Legal Insurance

What Is a Probate Lawyer & When You May Want to Hire One 

2 min read
Apr 05, 2023

Probate, the process of validating a will and distributing assets, is a fairly common legal proceeding. Nevertheless, it can be valuable to hire a probate lawyer to help make it more manageable for you and your family. 

Read on to learn more about probate lawyers, what they do, and why it might be a smart choice to hire one. 

What is a probate lawyer?

A probate lawyer is a type of lawyer who helps the executor of estate, or the beneficiaries of an estate, get through the probate process. They may simply serve as advisors, or they can take a more hands-on approach to the administration of the estate by distributing assets and inheritances.1 The role of a probate lawyer will depend on the specific circumstances of an estate. 

Probate lawyer vs. estate planning attorney

A probate lawyer and an estate planning attorney both practice under estate law, but there’s a major difference between the two. A probate lawyer works with a family to settle an estate after they’ve lost their loved one, while an estate planning attorney works with living clients to help them plan their estate. In some circumstances, a probate lawyer can also act as an estate lawyer.2

What does a probate lawyer do?

A probate lawyer's main responsibility is to help families settle the estates of their deceased loved ones. This can be done in several different ways. 

 Some common duties a probate lawyer may perform include: 

  • Identifying and creating an inventory of estate assets 
  • Managing the estate’s finances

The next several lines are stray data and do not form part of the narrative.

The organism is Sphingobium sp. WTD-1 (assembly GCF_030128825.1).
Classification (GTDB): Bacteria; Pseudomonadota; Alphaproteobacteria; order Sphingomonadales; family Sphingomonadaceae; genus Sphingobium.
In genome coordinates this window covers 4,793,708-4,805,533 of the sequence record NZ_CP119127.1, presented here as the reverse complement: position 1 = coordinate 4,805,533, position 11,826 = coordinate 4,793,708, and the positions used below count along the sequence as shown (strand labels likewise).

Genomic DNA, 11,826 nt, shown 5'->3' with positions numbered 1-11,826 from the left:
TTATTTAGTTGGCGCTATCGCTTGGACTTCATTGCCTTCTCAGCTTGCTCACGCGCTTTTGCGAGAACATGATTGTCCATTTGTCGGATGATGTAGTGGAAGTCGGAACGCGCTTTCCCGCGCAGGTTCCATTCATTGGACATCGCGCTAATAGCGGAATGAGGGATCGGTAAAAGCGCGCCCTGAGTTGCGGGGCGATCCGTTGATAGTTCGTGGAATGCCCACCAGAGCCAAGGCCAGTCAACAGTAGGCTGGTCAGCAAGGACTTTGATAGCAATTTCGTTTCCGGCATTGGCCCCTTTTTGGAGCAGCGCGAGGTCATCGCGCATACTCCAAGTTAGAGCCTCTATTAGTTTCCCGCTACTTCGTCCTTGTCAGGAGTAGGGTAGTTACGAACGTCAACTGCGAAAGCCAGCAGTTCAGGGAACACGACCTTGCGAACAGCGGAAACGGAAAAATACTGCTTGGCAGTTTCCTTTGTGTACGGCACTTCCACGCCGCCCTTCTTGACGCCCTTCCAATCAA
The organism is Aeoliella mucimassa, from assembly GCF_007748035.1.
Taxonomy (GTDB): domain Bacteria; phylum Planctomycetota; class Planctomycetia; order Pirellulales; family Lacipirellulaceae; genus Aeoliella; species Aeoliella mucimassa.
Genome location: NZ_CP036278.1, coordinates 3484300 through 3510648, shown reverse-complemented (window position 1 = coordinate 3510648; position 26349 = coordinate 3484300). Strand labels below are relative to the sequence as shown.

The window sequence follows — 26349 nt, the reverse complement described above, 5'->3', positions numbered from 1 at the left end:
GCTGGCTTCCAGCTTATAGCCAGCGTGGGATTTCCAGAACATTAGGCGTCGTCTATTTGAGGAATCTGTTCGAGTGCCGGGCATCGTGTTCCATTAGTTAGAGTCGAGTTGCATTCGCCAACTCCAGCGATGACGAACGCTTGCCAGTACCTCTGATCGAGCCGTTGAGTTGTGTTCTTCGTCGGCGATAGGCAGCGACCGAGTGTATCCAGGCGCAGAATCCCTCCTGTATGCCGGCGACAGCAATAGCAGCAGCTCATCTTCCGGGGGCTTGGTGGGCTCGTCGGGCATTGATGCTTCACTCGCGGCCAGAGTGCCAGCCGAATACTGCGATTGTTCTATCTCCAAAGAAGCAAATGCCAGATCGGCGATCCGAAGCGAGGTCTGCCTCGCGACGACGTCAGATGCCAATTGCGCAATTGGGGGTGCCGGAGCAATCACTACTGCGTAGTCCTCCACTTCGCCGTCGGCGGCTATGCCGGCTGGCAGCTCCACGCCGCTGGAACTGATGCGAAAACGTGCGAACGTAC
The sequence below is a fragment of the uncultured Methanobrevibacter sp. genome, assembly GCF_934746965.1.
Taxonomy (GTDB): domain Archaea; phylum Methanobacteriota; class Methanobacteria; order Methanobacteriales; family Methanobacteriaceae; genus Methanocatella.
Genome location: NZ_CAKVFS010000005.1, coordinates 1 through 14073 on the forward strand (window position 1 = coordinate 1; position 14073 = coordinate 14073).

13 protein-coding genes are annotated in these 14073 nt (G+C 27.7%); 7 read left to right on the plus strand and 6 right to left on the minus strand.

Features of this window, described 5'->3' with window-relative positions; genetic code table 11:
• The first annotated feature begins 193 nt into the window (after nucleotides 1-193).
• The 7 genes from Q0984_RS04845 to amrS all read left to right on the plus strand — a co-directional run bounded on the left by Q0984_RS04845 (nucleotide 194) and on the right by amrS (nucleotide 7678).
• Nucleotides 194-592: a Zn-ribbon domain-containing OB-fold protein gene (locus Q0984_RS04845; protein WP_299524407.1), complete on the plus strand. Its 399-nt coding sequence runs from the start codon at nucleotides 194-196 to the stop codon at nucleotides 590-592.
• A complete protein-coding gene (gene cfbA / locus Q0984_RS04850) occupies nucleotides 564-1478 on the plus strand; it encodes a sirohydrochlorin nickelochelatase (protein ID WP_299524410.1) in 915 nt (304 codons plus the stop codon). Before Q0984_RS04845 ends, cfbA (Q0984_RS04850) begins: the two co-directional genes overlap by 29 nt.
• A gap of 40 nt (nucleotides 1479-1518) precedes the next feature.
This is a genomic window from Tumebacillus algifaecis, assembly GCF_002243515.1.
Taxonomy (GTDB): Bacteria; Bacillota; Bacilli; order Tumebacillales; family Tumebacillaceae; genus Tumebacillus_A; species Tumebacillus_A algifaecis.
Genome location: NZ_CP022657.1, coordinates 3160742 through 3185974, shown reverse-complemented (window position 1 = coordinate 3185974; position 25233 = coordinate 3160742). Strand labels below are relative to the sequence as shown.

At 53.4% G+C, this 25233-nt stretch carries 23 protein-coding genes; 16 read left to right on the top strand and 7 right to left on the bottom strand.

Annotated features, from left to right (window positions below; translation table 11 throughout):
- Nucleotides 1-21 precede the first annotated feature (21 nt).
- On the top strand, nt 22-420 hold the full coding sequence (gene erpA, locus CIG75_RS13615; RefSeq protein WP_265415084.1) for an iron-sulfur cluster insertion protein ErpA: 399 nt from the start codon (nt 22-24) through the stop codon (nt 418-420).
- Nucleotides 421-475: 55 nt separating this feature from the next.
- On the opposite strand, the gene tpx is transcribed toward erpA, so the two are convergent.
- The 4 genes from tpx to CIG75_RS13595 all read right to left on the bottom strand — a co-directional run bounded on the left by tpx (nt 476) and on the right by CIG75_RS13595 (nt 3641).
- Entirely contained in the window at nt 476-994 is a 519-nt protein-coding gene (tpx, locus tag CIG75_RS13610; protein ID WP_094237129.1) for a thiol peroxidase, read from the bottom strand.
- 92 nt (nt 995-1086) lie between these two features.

• Collecting on life insurance policies 
  • Overseeing property appraisals 
  • Preparing and filling out official court documents 
  • Paying any outstanding debts 
  • Offering legal advice 
  • Locating the deceased's will 
  • Paying any estate and income taxes 
  • Transferring assets to the appropriate parties  

How much does a probate lawyer cost?

Typically, probate lawyers either charge by the hour or a flat fee. In some states, lawyers charge by a percentage of the estate’s value.3  

The exact amount you’ll pay depends on the lawyer's experience, the location of the estate, the complexity of the estate, and the length of the probate process — among other things.  

Keep in mind that the deceased's estate often pays for the probate lawyer. Neither the executor of estate, heirs, or beneficiaries will pay for the lawyer out of pocket.  

Why may you need a probate attorney?

Not everyone tasked with settling the estate of a loved one will need to hire a probate lawyer. The decision to use a probate lawyer, or any other type of professional, will depend on the specific needs of the estate.  

To determine if you’ll need to hire a probate lawyer, ask yourself the following questions: 

  • Can the estate be distributed without probate? 
  • Have you settled an estate before? 
  • Does your state offer some probate shortcuts? 
  • Are family members getting along with each other? 
  • Is your state’s probate process relatively simple? 
  • Does the estate have only common assets? 
  • Does the estate have sufficient funds to pay debts? 

If you answered “no” to some or all of these questions, you may want to consider hiring a probate lawyer to assist with the administration of your loved one’s estate. And for added preparation, consider purchasing legal insurance. This type of insurance provides you with a network of lawyers that can assist with estate planning.    

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1 “What is a Probate Attorney - A Complete Guide” Trust & Will 

2 “What Is a Probate Lawyer?” FindLaw, 2022 

3 “Paying a Probate Lawyer: Costs & Types of Fees” AllLaw, 2023  

This article is intended to provide general information about insurance. It does not describe any Metropolitan Life Insurance company product or feature.